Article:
“Eloisa!” he says. “And Mercedes! Whatever are you doing here in the middle of the day?”

“But it is not just any day, José. It is our anniversary. Do you not remember?”

A smile creeps across his face.

“Of course I do,” he says.

“I thought you might be able to come off work a little early.” I smile at him teasingly. “For a little party, no?”
“One thing I’ve learned about you, Eloisa, is that nothing you say is ‘little,’ especially when it comes to parties.” But José is not exasperated; he is preoccupied. He sits down on a crate. “Eloisa, I must tell you something.”

The smile fades off my face, and his.

“What?” I ask, the word sounding as a breath rather than a word.

“Bernardo is leaving.”

 His words send my vase of a life in Puerto Rico into shatters. “Leaving? But why?”
“He wishes to return to Spain,” says José. I cannot say I blame him; I cannot remember the sight of my mother’s face.”

“We aren’t leaving.” It is a statement, not a question. “We can’t leave – you love it here! No?”

“I do love it here,” he says quietly. “I do.”


“We will not leave,” he says with a decidedness that helps me to let out my breath. “I am taking over the business; he has sold his share to me and it will continue to be profitable, I am sure. Do not worry, Eloisa. We will stay.”

The party lasts late into the night, but the children fall asleep early. Bernardo, José, and all our friends in Puerto Rico eat the foods I prepared; and our celebration sways between talking, eating, drinking, and dancing. At one time, José lifts me in the air, and we swing around and around.

Still Bernardo lingers in the backdrop, not physically, but in my mind. He and José have not been home for many years. I see the image of Mamá in my minds’ eye, and Carmen and all my friends in Armal, but my link to them lies in the letters they send me. Will I one day leave Puerto Rico, one day when the letters have yellowed and the faces blur?

Miramar, Puerto Rico, 1913

To see the sea! Now this is paradise. Holding Mercedes’ hand in mine, the other children behind us, I throw open the doors to the balcony. The sea, the glorious sea sparkles at us. Antonio, the oldest, grasps the railing.

“Imagine, the sea whenever we want it,” I whisper, almost to myself. “Miramar. To see the sea.”

José steps onto our balcony. “Beautiful, isn’t it?”

“Yes,” I say. “Thank you – “

He shakes his head. “You found this place all by yourself, Eloisa, and I am so glad you did.” He kisses me on the forehead.

“I want to see too!” Luisa says, jumping up and down. Rosario crouches down to peek between the bars.

“But you are looking at it, right now,” I say. “See, the sparkling blue out there? That is the sea.”

That is the sea, I write in a letter to Carmen. The blue expanse that looks like a precious jewel, it sparkles so brightly in the sun’s light. Back in Armal, we are enclosed by mountains.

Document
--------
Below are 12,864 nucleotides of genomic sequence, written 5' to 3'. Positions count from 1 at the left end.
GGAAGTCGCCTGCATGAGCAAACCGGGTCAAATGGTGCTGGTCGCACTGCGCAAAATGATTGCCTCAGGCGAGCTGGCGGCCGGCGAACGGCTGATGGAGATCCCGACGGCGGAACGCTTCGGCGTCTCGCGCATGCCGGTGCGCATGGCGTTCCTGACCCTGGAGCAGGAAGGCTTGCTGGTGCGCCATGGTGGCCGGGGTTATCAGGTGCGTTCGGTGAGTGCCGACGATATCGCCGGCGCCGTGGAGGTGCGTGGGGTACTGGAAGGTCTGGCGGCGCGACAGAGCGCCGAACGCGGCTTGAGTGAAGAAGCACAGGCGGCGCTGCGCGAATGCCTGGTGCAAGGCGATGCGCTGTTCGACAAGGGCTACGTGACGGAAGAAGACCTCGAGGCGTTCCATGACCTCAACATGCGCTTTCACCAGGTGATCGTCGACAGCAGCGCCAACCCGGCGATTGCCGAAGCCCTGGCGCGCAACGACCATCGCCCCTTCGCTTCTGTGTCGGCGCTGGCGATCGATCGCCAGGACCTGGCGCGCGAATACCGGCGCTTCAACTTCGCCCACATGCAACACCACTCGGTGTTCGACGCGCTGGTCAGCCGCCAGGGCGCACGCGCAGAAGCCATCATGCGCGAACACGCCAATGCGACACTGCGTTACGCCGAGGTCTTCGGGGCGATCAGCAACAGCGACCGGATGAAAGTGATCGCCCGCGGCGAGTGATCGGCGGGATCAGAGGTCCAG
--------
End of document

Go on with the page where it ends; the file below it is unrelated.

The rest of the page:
The door opens and Antonio, Little José, Rosario, and Luisa burst wildly into the house. I smile at them. “How was school?”

“Good,” Antonio says. Little José nods.

“We learned a new letter!” Luisa pipes up.

“I can sing a song!” says Rosario.

When they leave, I turn back to my letter:

And we have schools here too, Carmen. The children go every day and learn new things.  José is well, and …
As if my words summoned him, José walks in the door. He has a strange look on his face, one I have not seen before. He sits across from the table where I have been writing, and looks me in the eye. “Eloisa, listen to me.”

And I listen.

It does not matter, I had told José. As long as we find time enough together over the next few years, I will be happy. It does not matter at all.

But of course it matters. It matters to learn that your husband is going to die.

I throw open the balcony doors, and I breathe in the Puerto Rican smell I love so much, the smell we will leave behind when my husband wants to go back to Spain and see his family. I think of how selfish I am, and I cry.

I wish he wanted a funeral. A big funeral with lots of people, singing, talking and prayers. Instead, he wants a quiet service for just the family. And of course I do not argue with my husband over his wishes. It frightens me to have to discuss this with him.  


It is Luisa.

“Yes?” I worry my voice will crack with emotion.

“When are we leaving?”


“You know. For Papá. Spain.”

I sit on my bed. “Next week. We have the ship tickets, and we will be leaving early in the morning.”

Luisa sits down next to me.

“I don’t want to leave,” she says. “And I don’t want Papá to leave either.”

“Neither does anyone, Luisa,” I murmur. I want to say something more to comfort her, but instead of words, there are tears.

At the port a week later, I catch my last glimpse of the sparkling sea. I wonder if José sees it too. I do not ask. He has gone silent. Where once he was laughter and parties and the business, he is now a kind of statue. I want to say something, to wave a magic wand and cure him, but I am helpless.

We board the boat. When the children are eating, somewhat occupied, José waves me over.

“I’m sorry, Eloisa,” he says. “I know you don’t want to go back.” He takes a deep breath. “You and the children can leave after the service. But it’s important to me, to see my family one more time before… “

And then I am crying. “Don’t say it; it sounds like you’ve given up hope. I am selfish. I’m so sorry… ”

The boat rocks and jerks against the Atlantic Ocean.

Castropol, Asturias, Spain, 1913